RubyMotion - in the wild

31 Aug 2012

There's been lots of posts regarding RubyMotion. Most of them are written by Ruby programmers, that aren't using Objective C on a daily basis.

This post is written by a full-time Objective C developer, taking over RubyMotion. <!-- more -->

I've bought RubyMotion the second day it came out, and have watched the project evolving for these few months.
I'm one of creators/maintainers of the BubbleWrap iOS wrapper, and have written a couple of small apps using RubyMotion.

The upsides

The reasons I've bought RubyMotion

  • integrated TDD/BDD framework
  • integrated CocoaPods
  • the ability to write specs without worying is it an int or NSUInteger
  • command line tools
  • editor independency
  • the community
  • it has a REPL :)
  • wanted to support the project

The XCode linker sucks so hard. Every time you add a more complex framework like Kiwi or something similar, there's XCode linker yelling at you. Build fails. Y U NO WORK?

Writing tests in OCUnit is,...well, nobody writes them, that tells everything. It even complains if you've expected (int) 4 and got (NSUInteger) 4.

The Ruby community is a way nicer and bigger than the iOS one.

Support

I have to say that Laurent is super-fast with replying to all the user tickets. Usually you get the answer within a day, and the bug gets fixed/shipped in the next build.

The downsides

Exceptions - Lots of time there's an exception without any stack trace. I've found this kind of anoying, especially when there's a runtime bug that you can't solve quickly. This makes debugging pretty hard.

Autocompletions - The ObjC APIs are really

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[verboseWithLongMethod:names andNamed:parameter andOftenWith:secondParameter]

Its kind of nice when your IDE knows how to autocomplete the stuff based on the context.
That means, if you're talking to a Person object, you should see only methods that belong to that object (and it's superclasses).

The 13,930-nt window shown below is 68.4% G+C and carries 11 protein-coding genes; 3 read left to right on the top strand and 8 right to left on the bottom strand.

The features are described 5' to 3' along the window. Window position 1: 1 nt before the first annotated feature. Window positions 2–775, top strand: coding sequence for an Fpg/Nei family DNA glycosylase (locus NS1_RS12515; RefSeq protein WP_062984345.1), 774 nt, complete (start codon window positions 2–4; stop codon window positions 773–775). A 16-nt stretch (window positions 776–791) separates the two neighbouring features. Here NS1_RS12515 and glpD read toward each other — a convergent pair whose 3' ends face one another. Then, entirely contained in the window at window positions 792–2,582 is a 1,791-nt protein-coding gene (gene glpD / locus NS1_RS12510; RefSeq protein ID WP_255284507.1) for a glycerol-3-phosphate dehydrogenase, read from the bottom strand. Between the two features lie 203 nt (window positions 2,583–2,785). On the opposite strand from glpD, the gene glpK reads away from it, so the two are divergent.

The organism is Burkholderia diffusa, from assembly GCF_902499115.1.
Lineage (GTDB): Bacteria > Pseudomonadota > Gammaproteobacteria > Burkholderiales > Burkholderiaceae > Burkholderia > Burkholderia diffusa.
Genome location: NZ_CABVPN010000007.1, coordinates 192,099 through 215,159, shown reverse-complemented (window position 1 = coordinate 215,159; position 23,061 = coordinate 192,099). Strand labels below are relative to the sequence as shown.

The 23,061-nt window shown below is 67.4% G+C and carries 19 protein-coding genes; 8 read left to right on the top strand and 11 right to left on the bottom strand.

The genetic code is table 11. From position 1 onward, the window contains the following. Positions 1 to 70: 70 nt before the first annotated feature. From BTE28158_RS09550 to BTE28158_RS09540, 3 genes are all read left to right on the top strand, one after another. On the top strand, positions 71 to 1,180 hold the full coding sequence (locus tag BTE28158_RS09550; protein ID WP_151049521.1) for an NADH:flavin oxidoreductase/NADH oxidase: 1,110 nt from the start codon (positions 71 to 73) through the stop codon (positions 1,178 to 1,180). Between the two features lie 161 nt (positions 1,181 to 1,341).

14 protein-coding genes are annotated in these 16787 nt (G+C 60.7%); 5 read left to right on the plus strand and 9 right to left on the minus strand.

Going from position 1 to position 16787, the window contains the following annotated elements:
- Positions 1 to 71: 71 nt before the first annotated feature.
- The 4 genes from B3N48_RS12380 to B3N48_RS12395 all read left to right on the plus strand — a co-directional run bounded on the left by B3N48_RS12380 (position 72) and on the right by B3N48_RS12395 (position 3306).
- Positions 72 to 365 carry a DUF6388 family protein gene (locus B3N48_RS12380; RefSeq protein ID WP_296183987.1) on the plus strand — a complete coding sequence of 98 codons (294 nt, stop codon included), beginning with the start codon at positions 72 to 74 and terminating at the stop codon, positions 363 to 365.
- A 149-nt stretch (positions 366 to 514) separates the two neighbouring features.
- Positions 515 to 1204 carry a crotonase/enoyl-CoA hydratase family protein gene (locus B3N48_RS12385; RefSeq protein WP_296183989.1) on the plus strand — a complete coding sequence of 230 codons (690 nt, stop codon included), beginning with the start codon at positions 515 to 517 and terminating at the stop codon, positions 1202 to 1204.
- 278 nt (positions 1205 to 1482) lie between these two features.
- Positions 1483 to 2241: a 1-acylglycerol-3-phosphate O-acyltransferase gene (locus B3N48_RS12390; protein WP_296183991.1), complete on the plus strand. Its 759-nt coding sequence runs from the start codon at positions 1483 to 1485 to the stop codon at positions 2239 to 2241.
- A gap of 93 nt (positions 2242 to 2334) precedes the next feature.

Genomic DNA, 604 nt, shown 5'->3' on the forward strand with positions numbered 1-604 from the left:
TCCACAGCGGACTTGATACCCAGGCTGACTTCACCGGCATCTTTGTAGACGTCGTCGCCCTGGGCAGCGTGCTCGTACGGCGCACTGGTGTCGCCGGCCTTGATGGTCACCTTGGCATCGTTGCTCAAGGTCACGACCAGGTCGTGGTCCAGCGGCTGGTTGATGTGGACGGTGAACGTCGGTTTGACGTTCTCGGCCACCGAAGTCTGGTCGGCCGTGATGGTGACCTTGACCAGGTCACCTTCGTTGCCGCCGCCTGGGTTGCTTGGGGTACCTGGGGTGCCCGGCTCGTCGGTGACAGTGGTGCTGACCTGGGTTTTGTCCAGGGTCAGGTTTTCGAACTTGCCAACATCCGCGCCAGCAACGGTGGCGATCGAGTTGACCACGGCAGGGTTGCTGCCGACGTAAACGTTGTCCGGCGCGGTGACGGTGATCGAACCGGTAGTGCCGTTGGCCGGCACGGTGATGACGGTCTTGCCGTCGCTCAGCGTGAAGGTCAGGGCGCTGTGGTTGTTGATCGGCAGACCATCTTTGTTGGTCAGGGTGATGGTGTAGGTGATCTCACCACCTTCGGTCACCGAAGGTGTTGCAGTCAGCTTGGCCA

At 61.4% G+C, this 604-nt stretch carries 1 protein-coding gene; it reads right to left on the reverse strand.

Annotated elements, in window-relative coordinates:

Hopefully this problem will get solved one day by various wrappers and libraries.

Provisioning / App Store - I hope this will be more trivial later on. It's kind of a pain to deal with all the profiles (especially if you have like 20 of them, and 3 dev accounts).
It would be great if this ends up as the XCode integration.

Meta Programming and 'Require' - There is a way to hack in the definemethod, and similar features, but the classeval won't work.
'Require' doesn't work inside your classes. Because of these 2 impossibilities, you can't do something like require 'active_record', what would be awesome :)

Nil - This is one of the biggest deal-breakers for me. Probably it will be for most of the Objective C developers. I've found that ObjectiveC, friendly nil, made me really spoiled.

The Objective-c way

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[nil count]       // => 0
[nil length]      // => 0
[nil name]        // => nil
[nil doSomething] // => nothing happens

The Ruby Motion way

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nil.count   # => NoMethodError
nil.length  # => NoMethodError
nil.name    # => NoMethodError

The fact is that ObjectiveC APIs are mostly tolerant to the nil input, so if you do a chained method call, like:

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[[JSON parse:json][@"businesses"] each:^(Burrito *burritoDict) {
  [burritos addObject:[self createBurrito:burritoDict]];
}

and it's enough to check the final product (burritos Array) if it's empty or not.

However, in the Ruby way:

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JSON.parse(json)[:businesses].each do |burrito_hash|
  @burritos << create_burrito(burrito_hash)
end

JSON.parse(nil) # Exception
nil[:businesses] # NoMethodError []
nil[:businesses].each # NoMethodError .each

Also, in the controller that's expecting those burritos, we need more nil checks, and so on.

I hope you've got the point. The most of Ruby devs would laugh at this, but for me it was a pain in the butt.

Summary

For an hardcore - ObjectiveC developer, RubyMotion still takes me more time to build an app from scratch to the AppStore.
Hopefully this will change at some point, as the project and the community are growing constantly.